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  • #16
    Originally posted by Dan
    Alan,

    Just hook up the bottle of 90/10 to your 210 and try it out on some of the scrap that you've been short arcing on. Doing this, well at least answer your question whether or not the 90/10 will work for you. or not t
    90/10 with .035 wire 1/4" 7/70 and it welds like a house on fire. I need some heavier gloves if I'm going to make a habit out of this. I am going to dig around in the shed and see if there's anything 1/4' buried there to try with the .030.

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    • #17
      Originally posted by cope
      90/10 with .035 wire 1/4" 7/70 and it welds like a house on fire. I need some heavier gloves if I'm going to make a habit out of this. I am going to dig around in the shed and see if there's anything 1/4' buried there to try with the .030.

      Alan,

      I wouldn't recommend running an .035 solid wire for very long at a wirespeed setting of 70, because more then likely this is past the machine rated 210 amp output. At about 65 on the wire speed dial with an .035 solid wire, my unit is outputting around 205 to 210 amps. At a wire speed setting of 70 you could potential be up in the 220 to 230+ amp range Just fine for my MM 251, but not for our MM 210s

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      • #18
        Originally posted by Dan
        Alan,

        I wouldn't recommend running an .035 solid wire for very long at a wirespeed setting of 70, because more then likely this is past the machine rated 210 amp output. At about 65 on the wire speed dial with an .035 solid wire, my unit is outputting around 205 to 210 amps. At a wire speed setting of 70 you could potential be up in the 220 to 230+ amp range Just fine for my MM 251, but not for our MM 210s

        Dan,,Where di you set your 210 for .035 spray?

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        • #19
          Originally posted by INTP
          Even with the power available from the MM251, for mild steel, you need less than 10% CO2 to get spray transfer. Above that and you're likely to get globular transfer.
          INTP,

          I saw a machine achieve sporadic spray with .035 wire and C25 at 400 amps. It cycled between glob trans and spray arc. It was at best an ugly weld. The operator was trying to finish a spray project with 1/2" plate and ran out of 92%ar/8%co2. The unit was a Miller XMT 304 running wide open.

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          • #20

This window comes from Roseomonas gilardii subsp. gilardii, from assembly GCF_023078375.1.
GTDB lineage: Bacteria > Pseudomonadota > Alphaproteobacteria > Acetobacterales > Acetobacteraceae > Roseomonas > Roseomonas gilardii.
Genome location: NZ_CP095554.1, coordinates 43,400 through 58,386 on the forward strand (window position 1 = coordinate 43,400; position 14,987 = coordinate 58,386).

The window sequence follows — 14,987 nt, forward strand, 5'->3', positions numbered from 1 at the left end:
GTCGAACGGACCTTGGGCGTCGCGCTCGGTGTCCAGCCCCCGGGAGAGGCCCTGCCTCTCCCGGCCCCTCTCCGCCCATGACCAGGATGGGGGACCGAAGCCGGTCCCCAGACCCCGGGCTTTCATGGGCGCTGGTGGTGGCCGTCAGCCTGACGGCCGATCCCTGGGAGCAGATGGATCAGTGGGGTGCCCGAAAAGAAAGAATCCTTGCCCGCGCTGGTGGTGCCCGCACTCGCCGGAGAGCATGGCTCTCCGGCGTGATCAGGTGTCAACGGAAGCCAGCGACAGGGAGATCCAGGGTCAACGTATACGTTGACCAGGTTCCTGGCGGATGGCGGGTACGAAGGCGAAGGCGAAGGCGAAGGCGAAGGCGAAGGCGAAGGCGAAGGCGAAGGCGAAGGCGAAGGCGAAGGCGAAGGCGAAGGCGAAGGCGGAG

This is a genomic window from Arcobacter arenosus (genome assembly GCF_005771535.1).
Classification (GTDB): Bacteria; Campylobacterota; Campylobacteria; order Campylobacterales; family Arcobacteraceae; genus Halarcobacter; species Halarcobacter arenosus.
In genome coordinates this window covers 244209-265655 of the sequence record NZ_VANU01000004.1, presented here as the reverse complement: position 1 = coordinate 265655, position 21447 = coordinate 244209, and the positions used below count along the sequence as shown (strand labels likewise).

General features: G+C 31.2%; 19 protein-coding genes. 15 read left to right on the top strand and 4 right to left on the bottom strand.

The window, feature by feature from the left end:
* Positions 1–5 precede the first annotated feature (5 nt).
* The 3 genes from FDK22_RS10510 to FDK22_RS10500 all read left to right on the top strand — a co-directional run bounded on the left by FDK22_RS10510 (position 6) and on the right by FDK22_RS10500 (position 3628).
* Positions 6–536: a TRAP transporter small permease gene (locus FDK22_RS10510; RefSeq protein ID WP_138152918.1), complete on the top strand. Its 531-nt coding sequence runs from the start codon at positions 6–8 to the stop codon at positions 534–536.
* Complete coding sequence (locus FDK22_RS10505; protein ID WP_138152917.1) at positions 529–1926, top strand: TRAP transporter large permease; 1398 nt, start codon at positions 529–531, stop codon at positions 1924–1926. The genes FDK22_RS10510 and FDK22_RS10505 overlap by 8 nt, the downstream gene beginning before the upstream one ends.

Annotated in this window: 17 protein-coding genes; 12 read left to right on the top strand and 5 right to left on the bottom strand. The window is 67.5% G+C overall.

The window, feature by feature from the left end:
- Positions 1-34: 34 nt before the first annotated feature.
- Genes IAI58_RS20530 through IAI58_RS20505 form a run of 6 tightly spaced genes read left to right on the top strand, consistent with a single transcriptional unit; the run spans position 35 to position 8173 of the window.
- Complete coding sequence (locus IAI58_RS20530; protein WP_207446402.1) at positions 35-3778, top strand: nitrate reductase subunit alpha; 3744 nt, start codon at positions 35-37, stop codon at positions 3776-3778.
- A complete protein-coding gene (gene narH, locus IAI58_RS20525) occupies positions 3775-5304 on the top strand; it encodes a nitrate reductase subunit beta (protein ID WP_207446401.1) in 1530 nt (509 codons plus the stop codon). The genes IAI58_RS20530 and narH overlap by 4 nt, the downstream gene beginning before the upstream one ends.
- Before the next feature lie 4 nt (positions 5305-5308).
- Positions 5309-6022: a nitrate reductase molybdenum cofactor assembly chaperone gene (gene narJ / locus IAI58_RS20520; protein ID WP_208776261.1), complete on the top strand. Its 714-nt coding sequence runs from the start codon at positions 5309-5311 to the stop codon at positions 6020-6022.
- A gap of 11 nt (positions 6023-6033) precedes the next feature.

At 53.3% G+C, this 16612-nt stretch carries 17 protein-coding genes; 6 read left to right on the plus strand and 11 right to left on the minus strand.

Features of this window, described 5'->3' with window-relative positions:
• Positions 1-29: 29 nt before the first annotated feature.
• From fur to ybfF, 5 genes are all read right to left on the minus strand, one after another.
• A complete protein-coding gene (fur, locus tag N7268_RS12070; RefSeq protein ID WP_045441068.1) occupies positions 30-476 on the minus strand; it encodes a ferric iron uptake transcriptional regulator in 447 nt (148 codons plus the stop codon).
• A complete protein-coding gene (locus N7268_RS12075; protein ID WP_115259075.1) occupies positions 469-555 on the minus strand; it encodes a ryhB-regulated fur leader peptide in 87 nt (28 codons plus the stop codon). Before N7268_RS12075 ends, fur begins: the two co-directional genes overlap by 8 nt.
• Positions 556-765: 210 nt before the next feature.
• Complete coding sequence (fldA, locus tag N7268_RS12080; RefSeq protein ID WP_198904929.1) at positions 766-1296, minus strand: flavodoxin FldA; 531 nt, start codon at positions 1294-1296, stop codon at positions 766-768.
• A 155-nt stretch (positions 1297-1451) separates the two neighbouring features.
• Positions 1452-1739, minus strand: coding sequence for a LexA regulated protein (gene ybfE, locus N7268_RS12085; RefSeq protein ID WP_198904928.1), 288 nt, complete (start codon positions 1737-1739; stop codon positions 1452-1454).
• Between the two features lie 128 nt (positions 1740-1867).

farnmboy,

            When I learned the MIG process I was taught push and pull methods of manipulating the torch. After many years of use and a lot of aluminum I only push the torch.Aluminum pretty much requires the push method to achieve a good sound weld. It is true the push method can reduce penetration and I compensate for that by increasing the amperage/wire speed. With 400+ amps I only occassionally run out of the power I need to do a job. However, it does happen and I have to take my project into my buddies shop. I have never seen anything his shop could not weld with 1000 amps output.

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            • #21
              I find the two examples of spray given by Dan and HAWK to be interesting. In both cases, they illustrate exceptions to the "rules" that I've seen stated. Experience trumps theory, it seems, and the numbers don't seem as fixed as I had once thought. I admit to never having tried spray with C25, but have relied on what I read.

              But even the theory is a little vague. For example, in Miller's GMAW book, it states (somewhat less than definitively) "With CO2 contents below 10%, the arc transfer will be stable spray transfer on steel similar to an argon-oxygen mixture. Too much CO2 in the mixture will produce a globular transfer." (p. 66)

              Esab says 15%:
              http://www.esabna.com/EUWeb/MIG_handbook/592mig1_7.htm

              In this Lincoln FAQ, it indicates that 85/15 can be used for spray transfer:
              http://www.lincolnelectric.com/knowl....asp#question2

              Thanks for the feedback.

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              • #22
                INTP,

                Even though I witnessed this spray/glob transfer alternating between states I would not recommend it. The heat was there, but the appearance was poor due to many variables. I am sure the high co2 content being a large contributing factor. I firmly believe in and use 92%argon/8%co2 for short arc and spray on mild steel. I rarely use c25 except for testing as most GMAW machines are tested with and rated by c25 gas.

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